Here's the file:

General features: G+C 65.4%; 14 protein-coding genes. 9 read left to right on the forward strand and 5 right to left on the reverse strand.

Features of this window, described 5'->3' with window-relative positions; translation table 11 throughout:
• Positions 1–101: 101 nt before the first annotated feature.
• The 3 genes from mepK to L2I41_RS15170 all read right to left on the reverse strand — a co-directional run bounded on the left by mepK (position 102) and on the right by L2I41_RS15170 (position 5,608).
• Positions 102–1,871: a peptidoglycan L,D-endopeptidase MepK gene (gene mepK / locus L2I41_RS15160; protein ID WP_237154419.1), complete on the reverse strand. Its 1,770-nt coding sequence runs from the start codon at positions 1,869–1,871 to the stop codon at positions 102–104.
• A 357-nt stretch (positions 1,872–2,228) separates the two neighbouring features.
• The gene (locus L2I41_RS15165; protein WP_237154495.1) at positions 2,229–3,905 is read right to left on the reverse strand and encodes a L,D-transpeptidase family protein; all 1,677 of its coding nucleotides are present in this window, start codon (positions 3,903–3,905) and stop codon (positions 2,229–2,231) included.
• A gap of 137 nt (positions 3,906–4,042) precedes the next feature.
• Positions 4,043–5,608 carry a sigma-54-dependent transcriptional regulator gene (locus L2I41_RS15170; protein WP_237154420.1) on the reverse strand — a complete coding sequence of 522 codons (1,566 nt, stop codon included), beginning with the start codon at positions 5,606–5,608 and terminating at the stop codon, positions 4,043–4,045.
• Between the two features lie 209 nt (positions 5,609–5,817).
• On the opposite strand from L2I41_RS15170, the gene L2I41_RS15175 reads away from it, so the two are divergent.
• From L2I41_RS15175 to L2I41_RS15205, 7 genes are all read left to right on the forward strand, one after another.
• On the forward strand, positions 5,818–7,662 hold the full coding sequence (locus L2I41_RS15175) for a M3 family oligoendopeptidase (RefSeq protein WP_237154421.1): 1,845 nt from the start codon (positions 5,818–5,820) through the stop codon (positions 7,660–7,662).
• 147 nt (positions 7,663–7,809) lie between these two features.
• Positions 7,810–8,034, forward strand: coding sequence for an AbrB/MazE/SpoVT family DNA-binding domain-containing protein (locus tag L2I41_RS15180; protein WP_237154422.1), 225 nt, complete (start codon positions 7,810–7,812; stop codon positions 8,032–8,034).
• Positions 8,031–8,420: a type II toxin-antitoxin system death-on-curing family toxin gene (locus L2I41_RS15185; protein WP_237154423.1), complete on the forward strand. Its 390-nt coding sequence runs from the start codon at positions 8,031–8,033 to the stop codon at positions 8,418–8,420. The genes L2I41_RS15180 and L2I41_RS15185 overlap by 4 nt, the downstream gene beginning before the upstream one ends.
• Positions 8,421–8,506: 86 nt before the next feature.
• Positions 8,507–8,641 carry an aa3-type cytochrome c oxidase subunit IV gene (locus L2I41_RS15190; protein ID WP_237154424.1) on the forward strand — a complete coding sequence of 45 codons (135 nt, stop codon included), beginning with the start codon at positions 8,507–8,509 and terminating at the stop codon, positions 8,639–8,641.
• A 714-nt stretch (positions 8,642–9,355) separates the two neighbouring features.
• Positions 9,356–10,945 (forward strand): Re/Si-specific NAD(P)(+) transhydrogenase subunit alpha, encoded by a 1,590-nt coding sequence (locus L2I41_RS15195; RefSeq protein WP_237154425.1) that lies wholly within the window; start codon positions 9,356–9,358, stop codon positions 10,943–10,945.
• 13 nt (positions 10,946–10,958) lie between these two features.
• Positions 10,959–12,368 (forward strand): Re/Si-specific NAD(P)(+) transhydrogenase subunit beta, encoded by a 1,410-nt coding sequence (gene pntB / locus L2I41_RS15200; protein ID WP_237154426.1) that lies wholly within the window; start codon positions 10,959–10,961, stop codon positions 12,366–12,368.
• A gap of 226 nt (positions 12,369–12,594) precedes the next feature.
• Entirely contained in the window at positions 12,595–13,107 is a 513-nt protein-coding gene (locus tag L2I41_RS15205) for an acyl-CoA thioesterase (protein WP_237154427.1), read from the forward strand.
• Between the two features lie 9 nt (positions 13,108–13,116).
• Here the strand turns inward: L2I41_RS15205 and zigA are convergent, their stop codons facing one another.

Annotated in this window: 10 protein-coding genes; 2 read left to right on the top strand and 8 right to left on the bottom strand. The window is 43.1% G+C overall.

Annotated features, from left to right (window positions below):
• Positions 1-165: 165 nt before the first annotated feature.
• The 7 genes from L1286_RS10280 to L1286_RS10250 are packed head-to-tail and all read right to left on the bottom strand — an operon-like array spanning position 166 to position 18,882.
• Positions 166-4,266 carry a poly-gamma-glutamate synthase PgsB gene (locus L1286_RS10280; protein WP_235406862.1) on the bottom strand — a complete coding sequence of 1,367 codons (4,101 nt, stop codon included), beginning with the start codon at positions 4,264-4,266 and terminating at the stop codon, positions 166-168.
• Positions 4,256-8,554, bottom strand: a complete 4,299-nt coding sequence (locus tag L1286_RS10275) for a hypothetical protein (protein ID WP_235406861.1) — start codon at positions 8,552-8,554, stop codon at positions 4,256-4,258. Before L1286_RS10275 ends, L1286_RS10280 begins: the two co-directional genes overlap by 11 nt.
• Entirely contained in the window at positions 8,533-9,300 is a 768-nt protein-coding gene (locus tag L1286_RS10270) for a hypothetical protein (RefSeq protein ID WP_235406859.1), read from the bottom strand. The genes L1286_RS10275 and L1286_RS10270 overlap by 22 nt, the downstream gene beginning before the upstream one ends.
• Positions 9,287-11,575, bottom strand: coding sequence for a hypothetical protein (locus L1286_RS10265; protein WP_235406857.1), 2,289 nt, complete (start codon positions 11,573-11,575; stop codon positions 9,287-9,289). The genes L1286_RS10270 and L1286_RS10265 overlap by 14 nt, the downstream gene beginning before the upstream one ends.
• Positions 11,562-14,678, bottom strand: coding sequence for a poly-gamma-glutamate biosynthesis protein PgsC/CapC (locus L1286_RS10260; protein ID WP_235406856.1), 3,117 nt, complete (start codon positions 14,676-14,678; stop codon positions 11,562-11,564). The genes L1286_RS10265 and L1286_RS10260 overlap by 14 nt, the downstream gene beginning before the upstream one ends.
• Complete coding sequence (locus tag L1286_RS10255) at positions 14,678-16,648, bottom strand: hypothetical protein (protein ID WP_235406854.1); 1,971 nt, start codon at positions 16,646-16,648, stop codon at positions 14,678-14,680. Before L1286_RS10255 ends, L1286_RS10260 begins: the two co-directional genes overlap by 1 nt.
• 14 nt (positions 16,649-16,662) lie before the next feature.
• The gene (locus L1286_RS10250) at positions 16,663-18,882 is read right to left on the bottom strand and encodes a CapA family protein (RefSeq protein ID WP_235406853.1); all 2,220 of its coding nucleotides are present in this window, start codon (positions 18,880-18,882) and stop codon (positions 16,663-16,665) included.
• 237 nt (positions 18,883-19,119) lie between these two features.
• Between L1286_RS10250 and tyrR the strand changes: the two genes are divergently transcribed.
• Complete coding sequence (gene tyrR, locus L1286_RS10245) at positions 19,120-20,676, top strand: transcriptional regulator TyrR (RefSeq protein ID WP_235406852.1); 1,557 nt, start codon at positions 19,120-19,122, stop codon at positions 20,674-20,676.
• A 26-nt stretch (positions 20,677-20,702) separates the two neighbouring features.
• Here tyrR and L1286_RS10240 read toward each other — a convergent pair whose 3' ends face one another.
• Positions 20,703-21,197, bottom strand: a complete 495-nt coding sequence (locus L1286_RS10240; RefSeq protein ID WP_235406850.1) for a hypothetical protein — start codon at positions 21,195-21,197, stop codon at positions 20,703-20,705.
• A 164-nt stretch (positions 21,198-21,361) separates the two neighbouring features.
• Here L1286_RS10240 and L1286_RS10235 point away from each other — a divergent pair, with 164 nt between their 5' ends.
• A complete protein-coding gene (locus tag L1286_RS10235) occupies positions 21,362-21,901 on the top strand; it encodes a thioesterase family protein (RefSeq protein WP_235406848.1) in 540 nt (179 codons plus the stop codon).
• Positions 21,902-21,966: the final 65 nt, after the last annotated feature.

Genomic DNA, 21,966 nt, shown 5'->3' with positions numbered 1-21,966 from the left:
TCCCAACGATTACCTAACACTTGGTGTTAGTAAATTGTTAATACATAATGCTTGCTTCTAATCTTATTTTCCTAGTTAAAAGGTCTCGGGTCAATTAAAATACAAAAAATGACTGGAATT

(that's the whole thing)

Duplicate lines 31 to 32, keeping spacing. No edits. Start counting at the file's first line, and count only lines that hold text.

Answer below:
• Positions 166-4,266 carry a poly-gamma-glutamate synthase PgsB gene (locus L1286_RS10280; protein WP_235406862.1) on the bottom strand — a complete coding sequence of 1,367 codons (4,101 nt, stop codon included), beginning with the start codon at positions 4,264-4,266 and terminating at the stop codon, positions 166-168.
• Positions 4,256-8,554, bottom strand: a complete 4,299-nt coding sequence (locus tag L1286_RS10275) for a hypothetical protein (protein ID WP_235406861.1) — start codon at positions 8,552-8,554, stop codon at positions 4,256-4,258. Before L1286_RS10275 ends, L1286_RS10280 begins: the two co-directional genes overlap by 11 nt.